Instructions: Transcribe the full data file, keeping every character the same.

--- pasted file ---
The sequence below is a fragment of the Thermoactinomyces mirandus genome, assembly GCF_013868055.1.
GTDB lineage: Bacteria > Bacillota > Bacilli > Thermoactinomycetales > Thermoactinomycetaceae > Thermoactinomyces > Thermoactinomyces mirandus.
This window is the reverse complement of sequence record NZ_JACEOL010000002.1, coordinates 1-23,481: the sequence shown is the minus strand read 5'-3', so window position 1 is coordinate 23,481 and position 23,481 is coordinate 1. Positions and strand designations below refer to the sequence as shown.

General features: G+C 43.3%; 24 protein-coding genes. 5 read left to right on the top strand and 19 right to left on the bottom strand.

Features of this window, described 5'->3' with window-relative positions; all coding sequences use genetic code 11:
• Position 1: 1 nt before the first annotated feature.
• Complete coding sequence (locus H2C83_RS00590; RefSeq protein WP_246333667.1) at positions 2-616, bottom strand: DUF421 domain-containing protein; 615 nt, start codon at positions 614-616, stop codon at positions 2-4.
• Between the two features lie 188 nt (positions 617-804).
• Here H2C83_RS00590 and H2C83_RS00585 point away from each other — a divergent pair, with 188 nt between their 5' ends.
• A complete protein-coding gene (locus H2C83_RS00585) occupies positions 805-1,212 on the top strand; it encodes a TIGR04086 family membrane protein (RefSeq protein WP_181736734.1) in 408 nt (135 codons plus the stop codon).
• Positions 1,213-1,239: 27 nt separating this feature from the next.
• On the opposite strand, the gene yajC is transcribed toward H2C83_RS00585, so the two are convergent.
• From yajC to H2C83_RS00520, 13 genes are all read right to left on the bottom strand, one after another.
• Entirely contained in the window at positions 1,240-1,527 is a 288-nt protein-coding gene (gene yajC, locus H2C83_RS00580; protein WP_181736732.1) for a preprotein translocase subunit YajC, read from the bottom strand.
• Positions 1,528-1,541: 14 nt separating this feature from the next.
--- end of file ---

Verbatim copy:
The sequence below is a fragment of the Thermoactinomyces mirandus genome, assembly GCF_013868055.1.
GTDB lineage: Bacteria > Bacillota > Bacilli > Thermoactinomycetales > Thermoactinomycetaceae > Thermoactinomyces > Thermoactinomyces mirandus.
This window is the reverse complement of sequence record NZ_JACEOL010000002.1, coordinates 1-23,481: the sequence shown is the minus strand read 5'-3', so window position 1 is coordinate 23,481 and position 23,481 is coordinate 1. Positions and strand designations below refer to the sequence as shown.

General features: G+C 43.3%; 24 protein-coding genes. 5 read left to right on the top strand and 19 right to left on the bottom strand.

Features of this window, described 5'->3' with window-relative positions; all coding sequences use genetic code 11:
• Position 1: 1 nt before the first annotated feature.
• Complete coding sequence (locus H2C83_RS00590; RefSeq protein WP_246333667.1) at positions 2-616, bottom strand: DUF421 domain-containing protein; 615 nt, start codon at positions 614-616, stop codon at positions 2-4.
• Between the two features lie 188 nt (positions 617-804).
• Here H2C83_RS00590 and H2C83_RS00585 point away from each other — a divergent pair, with 188 nt between their 5' ends.
• A complete protein-coding gene (locus H2C83_RS00585) occupies positions 805-1,212 on the top strand; it encodes a TIGR04086 family membrane protein (RefSeq protein WP_181736734.1) in 408 nt (135 codons plus the stop codon).
• Positions 1,213-1,239: 27 nt separating this feature from the next.
• On the opposite strand, the gene yajC is transcribed toward H2C83_RS00585, so the two are convergent.
• From yajC to H2C83_RS00520, 13 genes are all read right to left on the bottom strand, one after another.
• Entirely contained in the window at positions 1,240-1,527 is a 288-nt protein-coding gene (gene yajC, locus H2C83_RS00580; protein WP_181736732.1) for a preprotein translocase subunit YajC, read from the bottom strand.
• Positions 1,528-1,541: 14 nt separating this feature from the next.